What You Must Know About Carbon Monoxide (CO)

Carbon monoxide (CO) is an invisible, odorless, tasteless, and silent gas that is toxic to people and pets. As natural gas fuel is combusted from within the furnace’s burning chamber, it produces CO as one of its waste products. An improperly working, poorly maintained, or damaged furnace can result in CO leaking into the home’s living spaces, affecting the health and safety of everyone inside.

Where CO Comes From

When natural gas fuel is not completely combusted, CO is released as a waste product. Even when a furnace is properly operating, a small amount of CO will be generated. The ventilation system blows the gas out through the flue so it doesn’t become a health hazard or problem within the home.

What Causes CO to Leak

A crack, loose connection, or another mechanical problem in the furnace, combustion chamber, ventilation system, or flue can result in CO leaking into the home’s living spaces. This can happen suddenly due to a part breaking. CO leaks can also happen gradually, such as when buildup in the flue blocks the ventilation process.

Health Effects of CO Poisoning

Exposure to CO at low doses makes a person feel as if they are ill with the flu. Common symptoms include constant headaches, fatigue, nausea, and weakness. If the level of CO in the air increases, people may experience worsening symptoms that include headache, dizziness, confusion, convulsions, fast heartbeat, and if the level of CO is high enough, death may occur.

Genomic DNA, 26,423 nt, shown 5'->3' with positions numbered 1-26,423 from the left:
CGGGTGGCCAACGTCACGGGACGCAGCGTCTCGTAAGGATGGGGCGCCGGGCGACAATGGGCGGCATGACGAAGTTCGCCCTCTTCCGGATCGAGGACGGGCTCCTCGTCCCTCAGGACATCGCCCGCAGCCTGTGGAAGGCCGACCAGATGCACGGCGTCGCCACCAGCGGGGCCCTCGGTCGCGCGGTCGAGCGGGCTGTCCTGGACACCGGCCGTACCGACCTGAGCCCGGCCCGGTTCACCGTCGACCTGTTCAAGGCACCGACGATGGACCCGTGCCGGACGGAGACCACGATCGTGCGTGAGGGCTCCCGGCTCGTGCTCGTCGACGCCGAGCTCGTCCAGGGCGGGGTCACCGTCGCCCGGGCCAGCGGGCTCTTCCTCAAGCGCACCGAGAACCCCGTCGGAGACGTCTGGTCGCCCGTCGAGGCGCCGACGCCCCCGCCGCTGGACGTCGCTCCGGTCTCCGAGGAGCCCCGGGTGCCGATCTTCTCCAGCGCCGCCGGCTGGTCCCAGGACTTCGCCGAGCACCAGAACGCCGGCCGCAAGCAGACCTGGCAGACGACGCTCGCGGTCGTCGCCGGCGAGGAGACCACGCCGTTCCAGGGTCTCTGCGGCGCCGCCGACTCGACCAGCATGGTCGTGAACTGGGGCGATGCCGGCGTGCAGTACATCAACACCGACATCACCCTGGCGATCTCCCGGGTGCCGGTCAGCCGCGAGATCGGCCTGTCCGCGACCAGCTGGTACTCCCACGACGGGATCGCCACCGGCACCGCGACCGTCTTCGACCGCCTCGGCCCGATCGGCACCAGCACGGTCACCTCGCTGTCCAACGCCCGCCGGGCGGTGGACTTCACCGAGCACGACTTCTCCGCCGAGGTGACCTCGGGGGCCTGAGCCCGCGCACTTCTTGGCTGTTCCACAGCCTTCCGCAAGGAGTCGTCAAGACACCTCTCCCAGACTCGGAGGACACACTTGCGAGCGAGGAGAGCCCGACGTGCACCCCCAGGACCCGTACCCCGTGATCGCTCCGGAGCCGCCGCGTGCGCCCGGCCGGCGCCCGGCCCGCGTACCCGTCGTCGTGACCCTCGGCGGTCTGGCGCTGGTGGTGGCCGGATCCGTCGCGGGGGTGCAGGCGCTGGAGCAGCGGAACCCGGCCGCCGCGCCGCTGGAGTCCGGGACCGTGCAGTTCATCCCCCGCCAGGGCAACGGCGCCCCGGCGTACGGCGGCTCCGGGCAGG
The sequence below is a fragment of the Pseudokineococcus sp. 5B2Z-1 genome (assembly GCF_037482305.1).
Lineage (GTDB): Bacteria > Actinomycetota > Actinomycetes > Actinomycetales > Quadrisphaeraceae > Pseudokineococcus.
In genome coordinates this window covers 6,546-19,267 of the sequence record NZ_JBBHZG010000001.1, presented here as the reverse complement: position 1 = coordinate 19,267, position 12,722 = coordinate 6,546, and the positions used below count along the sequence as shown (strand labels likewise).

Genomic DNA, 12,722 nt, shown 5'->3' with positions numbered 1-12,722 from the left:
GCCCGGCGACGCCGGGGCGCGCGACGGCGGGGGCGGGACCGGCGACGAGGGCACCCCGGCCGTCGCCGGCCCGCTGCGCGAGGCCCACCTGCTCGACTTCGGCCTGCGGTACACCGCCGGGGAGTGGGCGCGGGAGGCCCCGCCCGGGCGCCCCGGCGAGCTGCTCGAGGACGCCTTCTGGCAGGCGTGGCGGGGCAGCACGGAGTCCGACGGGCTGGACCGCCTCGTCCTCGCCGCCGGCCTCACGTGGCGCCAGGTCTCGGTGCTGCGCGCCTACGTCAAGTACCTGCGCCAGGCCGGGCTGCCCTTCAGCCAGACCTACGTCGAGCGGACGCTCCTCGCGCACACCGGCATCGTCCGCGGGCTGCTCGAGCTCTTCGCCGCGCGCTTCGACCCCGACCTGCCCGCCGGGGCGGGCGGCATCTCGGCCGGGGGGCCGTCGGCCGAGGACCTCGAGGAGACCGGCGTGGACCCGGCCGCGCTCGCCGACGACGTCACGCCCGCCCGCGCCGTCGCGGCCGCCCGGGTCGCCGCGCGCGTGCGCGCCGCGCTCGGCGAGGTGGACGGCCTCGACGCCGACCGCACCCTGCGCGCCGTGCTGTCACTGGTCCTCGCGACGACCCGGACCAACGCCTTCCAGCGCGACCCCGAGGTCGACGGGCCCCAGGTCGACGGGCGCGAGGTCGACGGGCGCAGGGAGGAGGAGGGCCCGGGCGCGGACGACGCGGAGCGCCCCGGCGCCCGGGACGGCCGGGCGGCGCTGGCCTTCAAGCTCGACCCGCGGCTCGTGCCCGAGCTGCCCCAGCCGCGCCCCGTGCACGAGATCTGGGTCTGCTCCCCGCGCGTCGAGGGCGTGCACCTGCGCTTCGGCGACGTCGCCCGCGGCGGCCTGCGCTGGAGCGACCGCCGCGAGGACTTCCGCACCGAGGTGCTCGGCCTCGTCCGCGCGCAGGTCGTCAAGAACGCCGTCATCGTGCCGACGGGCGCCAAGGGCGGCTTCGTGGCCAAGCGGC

Detecting CO

Homeowners with gas-powered furnaces and home appliances should install a CO detector on every level of their homes. The CO detectors are designed to detect the presence of CO in the air. A detector should be placed outside the bedrooms, in the basement, in the garage, and every other level of the home where people spend time. Safety experts recommend that the detectors be interconnected and contain a battery backup in case of a loss of electrical power.

What to Do If You Have a CO Leak

If a CO detector goes off, immediately leave the house and contact the High Springs, FL emergency police and fire service. While outside of the home, homeowners can also contact the gas company and our technicians for repair of the malfunctioning equipment.

CO poisoning is a serious health concern, especially during the winter months when homeowners keep their windows closed and the furnace is running. Proper heating system maintenance, prompt repair, and CO detectors can help ensure the safety of everyone inside the home. Call us at Bounds Heating & Air to schedule a maintenance service or repair or to learn more about the dangers of CO in your home.